‘Do No Harm,” NBC’s new Jekyll-and-Hyde drama, is pretty darned silly. Steven Pasquale plays a brilliant neurosurgeon who has what appears to be Dissociative Identity Disorder. By day, specifically from 8:25 a.m. to 8:25 p.m., he is the compassionate Jason Cole, who can move administrative mountains to save a little girl’s eyesight. By night, he is the aggressive, womanizing, drug-abusing Ian Price, who wrecks hotel rooms and steals cars. The digital clock blinks 8:25 p.m., Jason’s eyes become black marbles, and J. Cole — get it? get it? — goes into hiding.
Like Tara on “United States of Tara,” a woman with DID who had a full coffee klatch of alters, Jason is rebounding from a mysterious trauma in his childhood when, he says, he “hurt someone badly.” I’m guessing the nature of that event — which probably occurred at 8:25 p.m. — will emerge as the series develops. There will be back story. But “Do No Harm” isn’t a psychological exploration so much as a medical drama with a gimmick. Despite the presence of a DID support group that Jason refuses to attend, and a sponsor played by John Carroll Lynch, the episodes focus on the brain surgery of the week and Jason’s frenetic struggle to protect his life from disaster.
For years, we learn, Jason was able to drug Ian out of existence, with the help of a friend in the hospital lab. But now Ian has become immune to the drug, and he’s back with a vengeance, furious at Jason for suppressing him. When he takes over Jason’s body at 8:25 p.m., he purposely tries to ruin Jason, going so far as to lure one of Jason’s hospital colleagues, Lena (Alana De La Garza), to a seedy motel room where he tries to harm her.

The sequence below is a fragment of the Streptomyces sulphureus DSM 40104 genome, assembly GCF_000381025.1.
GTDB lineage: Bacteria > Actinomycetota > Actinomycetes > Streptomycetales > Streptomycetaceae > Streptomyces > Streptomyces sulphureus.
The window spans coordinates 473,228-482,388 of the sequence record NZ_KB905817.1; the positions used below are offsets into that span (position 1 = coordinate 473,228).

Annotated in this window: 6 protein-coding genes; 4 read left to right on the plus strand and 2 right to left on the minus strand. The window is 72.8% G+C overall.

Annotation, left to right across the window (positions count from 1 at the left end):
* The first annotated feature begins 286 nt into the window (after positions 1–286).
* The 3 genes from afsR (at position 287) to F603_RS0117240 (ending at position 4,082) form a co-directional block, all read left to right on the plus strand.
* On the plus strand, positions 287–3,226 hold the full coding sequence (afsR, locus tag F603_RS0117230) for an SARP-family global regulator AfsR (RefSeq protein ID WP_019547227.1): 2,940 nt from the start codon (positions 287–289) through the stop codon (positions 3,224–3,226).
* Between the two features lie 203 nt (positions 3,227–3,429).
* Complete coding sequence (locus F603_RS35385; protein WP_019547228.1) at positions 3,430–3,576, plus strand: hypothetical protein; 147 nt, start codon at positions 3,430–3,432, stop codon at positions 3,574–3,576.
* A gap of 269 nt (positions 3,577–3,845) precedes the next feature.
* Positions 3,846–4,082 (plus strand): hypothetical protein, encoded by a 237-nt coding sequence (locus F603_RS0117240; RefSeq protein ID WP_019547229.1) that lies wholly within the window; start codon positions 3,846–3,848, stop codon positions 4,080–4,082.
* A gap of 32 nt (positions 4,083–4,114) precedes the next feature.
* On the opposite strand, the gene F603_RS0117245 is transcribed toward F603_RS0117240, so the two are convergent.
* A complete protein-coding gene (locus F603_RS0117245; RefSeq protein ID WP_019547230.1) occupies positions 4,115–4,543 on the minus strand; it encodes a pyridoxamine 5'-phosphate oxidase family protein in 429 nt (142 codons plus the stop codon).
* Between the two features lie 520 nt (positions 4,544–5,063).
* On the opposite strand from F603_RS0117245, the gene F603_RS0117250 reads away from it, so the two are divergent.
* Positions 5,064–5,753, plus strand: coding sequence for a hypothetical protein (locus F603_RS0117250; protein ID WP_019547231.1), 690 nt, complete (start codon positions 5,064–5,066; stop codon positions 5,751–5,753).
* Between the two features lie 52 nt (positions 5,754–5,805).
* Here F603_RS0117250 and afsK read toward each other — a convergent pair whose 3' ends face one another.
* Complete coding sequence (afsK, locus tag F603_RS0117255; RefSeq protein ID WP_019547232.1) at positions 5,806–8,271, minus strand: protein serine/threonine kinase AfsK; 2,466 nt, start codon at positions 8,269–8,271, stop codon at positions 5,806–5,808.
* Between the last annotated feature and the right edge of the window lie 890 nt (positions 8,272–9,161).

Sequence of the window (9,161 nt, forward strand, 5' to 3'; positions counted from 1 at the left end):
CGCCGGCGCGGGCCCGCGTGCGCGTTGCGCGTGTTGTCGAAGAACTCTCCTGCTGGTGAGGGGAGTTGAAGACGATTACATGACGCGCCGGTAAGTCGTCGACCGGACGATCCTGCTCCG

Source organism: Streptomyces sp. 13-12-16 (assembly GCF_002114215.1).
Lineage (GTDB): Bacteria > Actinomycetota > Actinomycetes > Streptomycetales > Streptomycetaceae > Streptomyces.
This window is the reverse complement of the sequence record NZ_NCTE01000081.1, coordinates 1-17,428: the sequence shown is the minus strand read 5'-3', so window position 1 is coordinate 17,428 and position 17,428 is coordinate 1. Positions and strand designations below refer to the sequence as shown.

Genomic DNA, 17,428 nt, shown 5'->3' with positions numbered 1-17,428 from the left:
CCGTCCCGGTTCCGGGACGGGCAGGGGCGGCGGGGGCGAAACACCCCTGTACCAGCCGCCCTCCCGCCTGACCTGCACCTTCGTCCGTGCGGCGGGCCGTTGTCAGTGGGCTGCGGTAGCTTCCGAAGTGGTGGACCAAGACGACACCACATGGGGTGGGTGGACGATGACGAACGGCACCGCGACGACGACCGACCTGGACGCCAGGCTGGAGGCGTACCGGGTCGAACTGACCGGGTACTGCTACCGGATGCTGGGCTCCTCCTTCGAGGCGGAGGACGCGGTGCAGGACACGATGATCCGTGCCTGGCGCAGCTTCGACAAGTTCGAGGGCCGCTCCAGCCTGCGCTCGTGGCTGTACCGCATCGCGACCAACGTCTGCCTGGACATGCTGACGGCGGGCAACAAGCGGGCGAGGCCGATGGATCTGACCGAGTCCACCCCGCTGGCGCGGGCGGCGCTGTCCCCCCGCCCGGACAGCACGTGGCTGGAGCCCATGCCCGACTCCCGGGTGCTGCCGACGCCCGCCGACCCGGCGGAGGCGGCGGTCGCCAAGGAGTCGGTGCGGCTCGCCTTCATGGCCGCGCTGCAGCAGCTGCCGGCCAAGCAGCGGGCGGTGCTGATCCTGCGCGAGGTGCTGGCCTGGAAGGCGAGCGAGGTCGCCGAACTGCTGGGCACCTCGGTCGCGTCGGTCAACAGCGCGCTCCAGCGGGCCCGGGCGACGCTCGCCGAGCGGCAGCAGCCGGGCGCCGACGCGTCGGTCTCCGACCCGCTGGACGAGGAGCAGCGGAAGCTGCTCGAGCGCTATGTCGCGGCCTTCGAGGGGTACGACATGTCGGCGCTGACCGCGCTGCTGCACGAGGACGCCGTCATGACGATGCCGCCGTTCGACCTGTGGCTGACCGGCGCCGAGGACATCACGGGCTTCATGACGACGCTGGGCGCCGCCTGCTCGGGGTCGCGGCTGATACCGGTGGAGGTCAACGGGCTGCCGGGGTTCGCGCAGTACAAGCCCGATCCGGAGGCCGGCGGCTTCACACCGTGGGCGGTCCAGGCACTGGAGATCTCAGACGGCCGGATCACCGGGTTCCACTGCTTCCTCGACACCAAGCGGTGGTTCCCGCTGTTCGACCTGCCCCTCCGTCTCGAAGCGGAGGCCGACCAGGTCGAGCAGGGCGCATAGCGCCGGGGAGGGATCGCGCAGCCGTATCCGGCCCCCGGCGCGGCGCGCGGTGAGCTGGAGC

It’s so totally nuts — that Lena goes to the motel in the first place, and that she stays despite the fact that she can see how the room has already been torn apart. But then there are so many holes in logic in “Do No Harm,” not least of all the fact that a few people in Jason’s life know about his problem and they nonetheless let him continue to practice medicine. And how does Jason-Ian’s body continue running at full speed for 24 hours straight, day after day? I’ll have what he’s having. This isn’t a monthly transition, a “Dexter”-like or werewolf pace; this is a daily grind.
The show, which premieres Thursday night at 10 on Channel 7, is actually slightly better than Christian Slater’s short-lived “My Own Worst Enemy,” another attempt to contemporize Robert Louis Stevenson’s “Strange Case of Dr. Jekyll and Mr. Hyde.” That’s not saying much at all, but the two episodes I watched flew by. Show creator David Schulner has failed to craft a workable TV concept, but he does keep the hours tumbling forward effectively, bringing in a number of subplots — Jason’s wounded ex-girlfriend, a hostile co-worker trying to bring him down — to distract us from the nonsense. Also, Schulner cast the right leading man. Pasquale, from “Rescue Me,” manages to delineate Jason and Ian without going too far over the top in either direction.
It’s hard to believe that of all the pilot ideas flying around Hollywood, this is the best that NBC can do. Like “Deception,” “Do No Harm” is built on such a faulty, dated premise that it’s hard to imagine anyone in his or her right mind going for it. Maybe Ian Price has gone into the TV business?Matthew Gilbert can be reached at firstname.lastname@example.org. Follow him on Twitter @Matthew